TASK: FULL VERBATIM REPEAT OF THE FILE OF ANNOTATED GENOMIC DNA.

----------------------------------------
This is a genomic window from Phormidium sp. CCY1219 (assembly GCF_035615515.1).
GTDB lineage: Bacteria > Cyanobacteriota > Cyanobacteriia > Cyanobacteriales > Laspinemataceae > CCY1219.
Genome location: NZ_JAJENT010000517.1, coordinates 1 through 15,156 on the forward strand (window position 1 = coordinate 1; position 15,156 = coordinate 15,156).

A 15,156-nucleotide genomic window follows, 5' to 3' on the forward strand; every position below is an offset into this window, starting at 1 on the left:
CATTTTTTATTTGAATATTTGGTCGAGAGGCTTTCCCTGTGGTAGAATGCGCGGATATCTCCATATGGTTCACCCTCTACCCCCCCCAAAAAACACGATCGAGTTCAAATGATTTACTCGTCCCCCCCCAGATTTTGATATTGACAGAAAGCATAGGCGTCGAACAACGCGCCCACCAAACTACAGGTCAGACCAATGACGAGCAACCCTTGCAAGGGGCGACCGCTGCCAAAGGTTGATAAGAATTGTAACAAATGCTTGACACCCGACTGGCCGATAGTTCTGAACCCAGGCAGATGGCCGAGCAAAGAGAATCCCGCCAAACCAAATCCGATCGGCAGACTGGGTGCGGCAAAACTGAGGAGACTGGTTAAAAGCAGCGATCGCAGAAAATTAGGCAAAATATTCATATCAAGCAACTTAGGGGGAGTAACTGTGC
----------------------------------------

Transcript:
This is a genomic window from Phormidium sp. CCY1219 (assembly GCF_035615515.1).
GTDB lineage: Bacteria > Cyanobacteriota > Cyanobacteriia > Cyanobacteriales > Laspinemataceae > CCY1219.
Genome location: NZ_JAJENT010000517.1, coordinates 1 through 15,156 on the forward strand (window position 1 = coordinate 1; position 15,156 = coordinate 15,156).

A 15,156-nucleotide genomic window follows, 5' to 3' on the forward strand; every position below is an offset into this window, starting at 1 on the left:
CATTTTTTATTTGAATATTTGGTCGAGAGGCTTTCCCTGTGGTAGAATGCGCGGATATCTCCATATGGTTCACCCTCTACCCCCCCCAAAAAACACGATCGAGTTCAAATGATTTACTCGTCCCCCCCCAGATTTTGATATTGACAGAAAGCATAGGCGTCGAACAACGCGCCCACCAAACTACAGGTCAGACCAATGACGAGCAACCCTTGCAAGGGGCGACCGCTGCCAAAGGTTGATAAGAATTGTAACAAATGCTTGACACCCGACTGGCCGATAGTTCTGAACCCAGGCAGATGGCCGAGCAAAGAGAATCCCGCCAAACCAAATCCGATCGGCAGACTGGGTGCGGCAAAACTGAGGAGACTGGTTAAAAGCAGCGATCGCAGAAAATTAGGCAAAATATTCATATCAAGCAACTTAGGGGGAGTAACTGTGC